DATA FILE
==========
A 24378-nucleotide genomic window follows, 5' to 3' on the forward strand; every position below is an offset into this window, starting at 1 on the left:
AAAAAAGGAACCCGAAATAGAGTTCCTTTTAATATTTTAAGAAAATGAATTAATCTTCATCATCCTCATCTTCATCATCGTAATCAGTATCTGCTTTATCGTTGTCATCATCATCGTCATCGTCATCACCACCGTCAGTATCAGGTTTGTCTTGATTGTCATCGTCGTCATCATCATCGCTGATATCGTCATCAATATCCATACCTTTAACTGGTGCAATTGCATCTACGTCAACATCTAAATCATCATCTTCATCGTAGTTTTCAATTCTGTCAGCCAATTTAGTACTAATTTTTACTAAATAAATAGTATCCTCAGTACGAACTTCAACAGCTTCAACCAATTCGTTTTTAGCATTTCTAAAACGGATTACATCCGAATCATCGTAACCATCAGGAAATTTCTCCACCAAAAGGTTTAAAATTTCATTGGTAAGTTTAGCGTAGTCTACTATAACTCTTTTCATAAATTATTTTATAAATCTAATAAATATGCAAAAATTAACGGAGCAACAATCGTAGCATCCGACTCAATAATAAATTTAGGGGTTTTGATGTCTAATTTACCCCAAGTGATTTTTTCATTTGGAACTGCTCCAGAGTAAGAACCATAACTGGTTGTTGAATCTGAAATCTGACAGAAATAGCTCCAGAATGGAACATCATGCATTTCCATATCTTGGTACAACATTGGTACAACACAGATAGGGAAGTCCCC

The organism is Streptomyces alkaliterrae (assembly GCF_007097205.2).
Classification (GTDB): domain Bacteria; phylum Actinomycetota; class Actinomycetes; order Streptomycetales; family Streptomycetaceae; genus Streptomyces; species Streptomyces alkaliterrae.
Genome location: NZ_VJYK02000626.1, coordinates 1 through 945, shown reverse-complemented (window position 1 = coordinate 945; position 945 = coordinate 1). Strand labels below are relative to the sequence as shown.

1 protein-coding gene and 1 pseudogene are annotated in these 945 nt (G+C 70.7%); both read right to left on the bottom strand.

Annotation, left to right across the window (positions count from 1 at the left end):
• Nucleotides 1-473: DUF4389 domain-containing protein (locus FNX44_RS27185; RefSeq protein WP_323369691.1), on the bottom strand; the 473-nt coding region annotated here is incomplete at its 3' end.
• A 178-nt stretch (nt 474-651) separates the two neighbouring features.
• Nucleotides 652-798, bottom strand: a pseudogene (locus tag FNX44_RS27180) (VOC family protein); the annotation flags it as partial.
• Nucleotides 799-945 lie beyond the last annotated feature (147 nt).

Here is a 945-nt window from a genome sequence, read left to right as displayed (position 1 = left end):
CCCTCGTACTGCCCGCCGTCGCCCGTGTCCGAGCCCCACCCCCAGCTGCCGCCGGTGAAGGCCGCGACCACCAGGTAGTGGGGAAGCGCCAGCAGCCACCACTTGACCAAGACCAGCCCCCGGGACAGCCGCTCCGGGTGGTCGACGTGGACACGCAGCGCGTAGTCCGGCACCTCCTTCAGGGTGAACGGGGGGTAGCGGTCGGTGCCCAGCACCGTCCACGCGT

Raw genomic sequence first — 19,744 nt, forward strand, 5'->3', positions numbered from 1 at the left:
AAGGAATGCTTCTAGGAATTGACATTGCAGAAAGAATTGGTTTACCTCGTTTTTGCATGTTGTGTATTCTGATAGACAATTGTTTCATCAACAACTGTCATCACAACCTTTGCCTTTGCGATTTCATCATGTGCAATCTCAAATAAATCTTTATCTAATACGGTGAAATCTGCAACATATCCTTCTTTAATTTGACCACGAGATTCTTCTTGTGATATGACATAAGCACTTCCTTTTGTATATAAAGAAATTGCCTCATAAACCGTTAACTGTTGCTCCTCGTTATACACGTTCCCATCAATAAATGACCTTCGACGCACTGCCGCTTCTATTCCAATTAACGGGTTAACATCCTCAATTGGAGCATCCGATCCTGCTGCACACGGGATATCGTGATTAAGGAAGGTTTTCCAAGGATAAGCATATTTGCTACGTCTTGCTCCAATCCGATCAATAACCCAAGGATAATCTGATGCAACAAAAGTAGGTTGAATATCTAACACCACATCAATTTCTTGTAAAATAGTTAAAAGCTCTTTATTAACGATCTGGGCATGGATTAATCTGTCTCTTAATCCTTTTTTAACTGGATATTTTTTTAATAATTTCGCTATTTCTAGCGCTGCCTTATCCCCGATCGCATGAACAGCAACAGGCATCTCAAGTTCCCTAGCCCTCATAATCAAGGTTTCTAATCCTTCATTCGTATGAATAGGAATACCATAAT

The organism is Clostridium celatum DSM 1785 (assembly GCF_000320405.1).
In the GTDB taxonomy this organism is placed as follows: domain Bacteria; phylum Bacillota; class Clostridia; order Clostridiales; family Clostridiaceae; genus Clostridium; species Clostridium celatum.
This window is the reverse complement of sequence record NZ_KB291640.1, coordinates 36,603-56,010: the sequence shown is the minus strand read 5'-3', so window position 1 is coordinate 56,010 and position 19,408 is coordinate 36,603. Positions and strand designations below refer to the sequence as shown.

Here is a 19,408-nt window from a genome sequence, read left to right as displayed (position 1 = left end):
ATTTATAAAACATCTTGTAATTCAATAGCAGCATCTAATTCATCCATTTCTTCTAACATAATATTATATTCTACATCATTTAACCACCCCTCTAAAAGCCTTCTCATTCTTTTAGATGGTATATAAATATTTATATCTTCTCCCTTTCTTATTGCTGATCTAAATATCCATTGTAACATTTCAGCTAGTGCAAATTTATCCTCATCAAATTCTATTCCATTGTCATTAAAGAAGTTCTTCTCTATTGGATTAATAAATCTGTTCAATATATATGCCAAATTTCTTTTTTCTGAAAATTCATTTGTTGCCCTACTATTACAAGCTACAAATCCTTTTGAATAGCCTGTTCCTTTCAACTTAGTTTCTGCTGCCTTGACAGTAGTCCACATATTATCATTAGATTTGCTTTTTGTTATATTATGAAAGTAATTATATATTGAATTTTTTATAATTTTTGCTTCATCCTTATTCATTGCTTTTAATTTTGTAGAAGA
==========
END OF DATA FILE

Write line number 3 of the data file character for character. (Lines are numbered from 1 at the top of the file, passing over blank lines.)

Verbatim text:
The organism is Streptomyces alkaliterrae (assembly GCF_007097205.2).